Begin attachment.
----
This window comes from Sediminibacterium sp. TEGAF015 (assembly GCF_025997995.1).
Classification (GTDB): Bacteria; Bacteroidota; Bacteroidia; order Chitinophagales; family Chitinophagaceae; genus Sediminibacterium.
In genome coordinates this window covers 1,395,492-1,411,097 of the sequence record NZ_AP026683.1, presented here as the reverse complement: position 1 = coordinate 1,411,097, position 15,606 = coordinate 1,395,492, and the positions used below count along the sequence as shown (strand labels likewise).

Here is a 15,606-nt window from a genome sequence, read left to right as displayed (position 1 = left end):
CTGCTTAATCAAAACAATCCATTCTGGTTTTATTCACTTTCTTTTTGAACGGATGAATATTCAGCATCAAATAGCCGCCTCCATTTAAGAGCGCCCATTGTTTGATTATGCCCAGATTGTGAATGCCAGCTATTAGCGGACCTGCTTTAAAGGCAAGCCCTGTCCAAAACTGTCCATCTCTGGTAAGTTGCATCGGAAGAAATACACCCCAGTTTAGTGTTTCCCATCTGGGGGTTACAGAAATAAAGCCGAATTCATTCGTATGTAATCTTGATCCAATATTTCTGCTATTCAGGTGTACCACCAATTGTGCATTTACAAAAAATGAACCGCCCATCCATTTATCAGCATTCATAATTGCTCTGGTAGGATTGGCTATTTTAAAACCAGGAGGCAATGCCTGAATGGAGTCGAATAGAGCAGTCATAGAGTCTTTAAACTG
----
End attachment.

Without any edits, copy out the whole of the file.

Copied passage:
This window comes from Sediminibacterium sp. TEGAF015 (assembly GCF_025997995.1).
Classification (GTDB): Bacteria; Bacteroidota; Bacteroidia; order Chitinophagales; family Chitinophagaceae; genus Sediminibacterium.
In genome coordinates this window covers 1,395,492-1,411,097 of the sequence record NZ_AP026683.1, presented here as the reverse complement: position 1 = coordinate 1,411,097, position 15,606 = coordinate 1,395,492, and the positions used below count along the sequence as shown (strand labels likewise).

Here is a 15,606-nt window from a genome sequence, read left to right as displayed (position 1 = left end):
CTGCTTAATCAAAACAATCCATTCTGGTTTTATTCACTTTCTTTTTGAACGGATGAATATTCAGCATCAAATAGCCGCCTCCATTTAAGAGCGCCCATTGTTTGATTATGCCCAGATTGTGAATGCCAGCTATTAGCGGACCTGCTTTAAAGGCAAGCCCTGTCCAAAACTGTCCATCTCTGGTAAGTTGCATCGGAAGAAATACACCCCAGTTTAGTGTTTCCCATCTGGGGGTTACAGAAATAAAGCCGAATTCATTCGTATGTAATCTTGATCCAATATTTCTGCTATTCAGGTGTACCACCAATTGTGCATTTACAAAAAATGAACCGCCCATCCATTTATCAGCATTCATAATTGCTCTGGTAGGATTGGCTATTTTAAAACCAGGAGGCAATGCCTGAATGGAGTCGAATAGAGCAGTCATAGAGTCTTTAAACTG